Marketing To The Brain’s Rational Mode
What percentage of cars produced in the United States currently come with a manual stick shift transmission? About 1 percent. It makes sense. Why think when you don’t have to? This mentality is not unique to the auto industry. It is directly analogous to how the brain works regarding decision-making.
The Brain Systems
The brain does not want to think unless it has to make a decision. Unlike cars, humans have situations where we need to stop and think through our steps in manual mode. Neuroscientist Daniel Kahneman dubbed the manual mode System 2. It is paramount for marketers to understand System 2, its impact on consumer behavior, and how to calibrate tactics accordingly.
Most of the time, the brain prefers to go with the flow. So it cruises along in automatic mode, what Kahneman calls System 1. System 1 is the quick, intuitive way of making decisions which is the exact opposite of System 2.
But there are times when exerting the mental energy to take manual control is necessary, which is where System 2 is needed. It happens in real life all the time. Take this scenario, for example. Assume you grew up speaking only one language, English, and you find yourself traveling to a non-English speaking country. Imagine coming across a local person asking you something in thier native tongue. It will be automatic for you to respond in English the first few times. Even if you are proficient in other languages, the initial response for the first few instances is likely in English before adjusting over time.
This is because your brain prefers System 1 and is reluctant to switch to System 2. As a result, you have to pause, proactively decide to think deeply about something, and not just “go with the flow.” In other words, your System 1 needs to be overridden by your slow and deliberative System 2.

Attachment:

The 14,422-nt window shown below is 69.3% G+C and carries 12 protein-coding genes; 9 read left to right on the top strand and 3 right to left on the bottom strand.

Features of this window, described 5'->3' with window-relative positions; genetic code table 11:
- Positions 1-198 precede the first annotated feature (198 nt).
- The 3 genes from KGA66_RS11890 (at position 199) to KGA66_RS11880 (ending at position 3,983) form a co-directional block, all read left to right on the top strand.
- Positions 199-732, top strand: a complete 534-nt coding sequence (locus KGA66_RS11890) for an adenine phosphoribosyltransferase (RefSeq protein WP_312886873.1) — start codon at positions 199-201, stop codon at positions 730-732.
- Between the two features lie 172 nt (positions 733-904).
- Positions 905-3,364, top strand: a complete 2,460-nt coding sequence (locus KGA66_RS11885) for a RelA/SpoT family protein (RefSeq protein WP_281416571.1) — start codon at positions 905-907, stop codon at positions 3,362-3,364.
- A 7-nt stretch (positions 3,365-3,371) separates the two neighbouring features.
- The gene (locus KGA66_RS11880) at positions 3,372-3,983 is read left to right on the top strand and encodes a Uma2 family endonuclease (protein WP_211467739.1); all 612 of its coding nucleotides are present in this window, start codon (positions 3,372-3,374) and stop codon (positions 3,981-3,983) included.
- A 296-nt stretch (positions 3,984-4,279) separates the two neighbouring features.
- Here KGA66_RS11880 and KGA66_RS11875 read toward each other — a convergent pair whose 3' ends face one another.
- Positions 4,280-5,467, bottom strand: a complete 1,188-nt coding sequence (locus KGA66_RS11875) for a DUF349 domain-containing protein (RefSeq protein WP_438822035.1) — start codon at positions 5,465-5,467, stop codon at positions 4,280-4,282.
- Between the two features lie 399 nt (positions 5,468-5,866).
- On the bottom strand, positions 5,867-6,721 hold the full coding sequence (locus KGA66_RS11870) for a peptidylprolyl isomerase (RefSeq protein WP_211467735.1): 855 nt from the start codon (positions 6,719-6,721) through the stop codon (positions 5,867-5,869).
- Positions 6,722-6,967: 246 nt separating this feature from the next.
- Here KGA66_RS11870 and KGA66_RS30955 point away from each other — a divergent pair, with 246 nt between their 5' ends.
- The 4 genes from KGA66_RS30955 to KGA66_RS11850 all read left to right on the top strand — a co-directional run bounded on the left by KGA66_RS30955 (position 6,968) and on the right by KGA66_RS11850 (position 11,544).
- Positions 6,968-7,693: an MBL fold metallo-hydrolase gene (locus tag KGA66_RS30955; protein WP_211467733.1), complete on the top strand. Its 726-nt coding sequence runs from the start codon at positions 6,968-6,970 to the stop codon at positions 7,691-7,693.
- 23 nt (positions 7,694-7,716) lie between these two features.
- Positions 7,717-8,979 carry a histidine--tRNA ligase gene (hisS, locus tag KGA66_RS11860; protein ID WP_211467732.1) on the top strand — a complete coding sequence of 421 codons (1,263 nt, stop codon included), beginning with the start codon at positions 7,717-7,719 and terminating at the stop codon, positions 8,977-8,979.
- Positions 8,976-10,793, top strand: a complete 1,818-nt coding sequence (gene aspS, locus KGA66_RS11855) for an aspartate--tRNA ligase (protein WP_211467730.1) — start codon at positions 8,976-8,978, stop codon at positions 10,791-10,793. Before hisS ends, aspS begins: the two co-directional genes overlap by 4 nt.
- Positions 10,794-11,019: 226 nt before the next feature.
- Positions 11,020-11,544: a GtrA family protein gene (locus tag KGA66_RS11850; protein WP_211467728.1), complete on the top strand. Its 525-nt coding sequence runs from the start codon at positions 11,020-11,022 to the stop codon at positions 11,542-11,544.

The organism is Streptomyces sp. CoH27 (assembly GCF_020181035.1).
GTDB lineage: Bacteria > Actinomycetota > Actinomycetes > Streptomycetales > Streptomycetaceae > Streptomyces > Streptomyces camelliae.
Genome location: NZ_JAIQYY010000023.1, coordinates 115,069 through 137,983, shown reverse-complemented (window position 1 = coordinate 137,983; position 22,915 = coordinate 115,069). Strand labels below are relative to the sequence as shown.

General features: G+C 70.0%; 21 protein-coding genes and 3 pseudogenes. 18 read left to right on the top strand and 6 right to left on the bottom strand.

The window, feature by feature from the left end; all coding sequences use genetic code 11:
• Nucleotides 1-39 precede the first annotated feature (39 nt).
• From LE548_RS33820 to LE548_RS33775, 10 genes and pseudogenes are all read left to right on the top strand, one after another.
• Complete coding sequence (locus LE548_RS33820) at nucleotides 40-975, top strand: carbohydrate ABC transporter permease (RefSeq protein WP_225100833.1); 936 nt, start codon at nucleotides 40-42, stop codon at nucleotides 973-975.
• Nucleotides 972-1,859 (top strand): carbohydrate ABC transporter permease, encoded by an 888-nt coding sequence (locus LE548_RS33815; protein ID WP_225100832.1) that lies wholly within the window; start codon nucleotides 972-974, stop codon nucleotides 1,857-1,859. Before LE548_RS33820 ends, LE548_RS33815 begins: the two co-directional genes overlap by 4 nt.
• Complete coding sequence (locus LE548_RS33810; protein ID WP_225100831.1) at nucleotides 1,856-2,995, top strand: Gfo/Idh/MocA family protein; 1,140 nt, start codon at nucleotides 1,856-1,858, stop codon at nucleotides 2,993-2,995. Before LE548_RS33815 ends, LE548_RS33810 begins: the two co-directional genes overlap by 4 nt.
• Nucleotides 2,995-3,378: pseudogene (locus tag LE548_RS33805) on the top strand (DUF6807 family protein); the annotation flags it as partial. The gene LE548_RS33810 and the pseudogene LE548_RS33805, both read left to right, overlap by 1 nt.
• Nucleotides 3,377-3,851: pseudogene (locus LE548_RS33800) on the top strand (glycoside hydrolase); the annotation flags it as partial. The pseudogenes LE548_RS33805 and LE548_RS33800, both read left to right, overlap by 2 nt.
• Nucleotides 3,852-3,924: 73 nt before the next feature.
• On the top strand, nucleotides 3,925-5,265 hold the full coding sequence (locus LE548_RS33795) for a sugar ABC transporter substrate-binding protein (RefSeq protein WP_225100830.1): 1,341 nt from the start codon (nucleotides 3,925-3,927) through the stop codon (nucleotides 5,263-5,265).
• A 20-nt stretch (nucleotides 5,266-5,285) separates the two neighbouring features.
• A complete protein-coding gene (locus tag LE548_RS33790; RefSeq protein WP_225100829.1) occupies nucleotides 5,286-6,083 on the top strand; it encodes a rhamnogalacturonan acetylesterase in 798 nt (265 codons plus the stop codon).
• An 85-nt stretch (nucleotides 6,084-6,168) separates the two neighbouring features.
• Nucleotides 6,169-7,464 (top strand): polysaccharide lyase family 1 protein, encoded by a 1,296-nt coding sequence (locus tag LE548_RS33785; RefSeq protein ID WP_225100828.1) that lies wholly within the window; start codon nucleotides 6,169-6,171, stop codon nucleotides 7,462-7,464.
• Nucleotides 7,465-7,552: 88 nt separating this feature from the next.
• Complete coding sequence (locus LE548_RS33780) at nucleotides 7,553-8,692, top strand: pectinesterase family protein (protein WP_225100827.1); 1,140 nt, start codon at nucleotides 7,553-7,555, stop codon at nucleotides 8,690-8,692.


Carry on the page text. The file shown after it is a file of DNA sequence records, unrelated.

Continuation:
It is not as simple as it sounds to switch to System 2. The switch does not happen automatically; it must be done manually. You have to literally fight off the impulse to go with the System 1 response. You must fight off the instinct to speak in your native language. Exerting control is like being a salmon swimming upstream. Everything is pushing you in the direction of System 1, and you’re forcing yourself to go against it. Impulsive decision-making is a result of System 1, and your armor against impulse is System 2.
Purchasing With Purpose
For consumers, certain purchases naturally require analysis and deliberate thought. This is where marketers should optimize for System 2. In general, System 2 helps with big-ticket purchases or complex products which require multiple buy-ins. Think about shopping for auto insurance, a new home, office space, a cloud service for your employees, a new account software, or CRM for your company. No one ever signs a three-million-dollar SalesForce contract on a whim. As marketers, the first step is to review your products. Evaluate which of your products could be a System 2 product.
Next, evaluate the communication around said products. Is the communication speaking to the reactive, quick, and emotional System 1? Or is the communication speaking to the rational, deliberate, and logical System 2? It should be the latter. The goal with System 2 products is to market them by slowing the consumers down. Therefore, marketing tactics should provide objective reasons to justify the purchase. Typical forms of System 2 marketing include white papers, reviews, testimonials, case studies, etc.
Unlike a car’s stick shift transmission, marketers cannot engineer their way out of a manual mode. Instead, they must speak the language of logic, reason, and analysis to progress the consumer towards a purchase.
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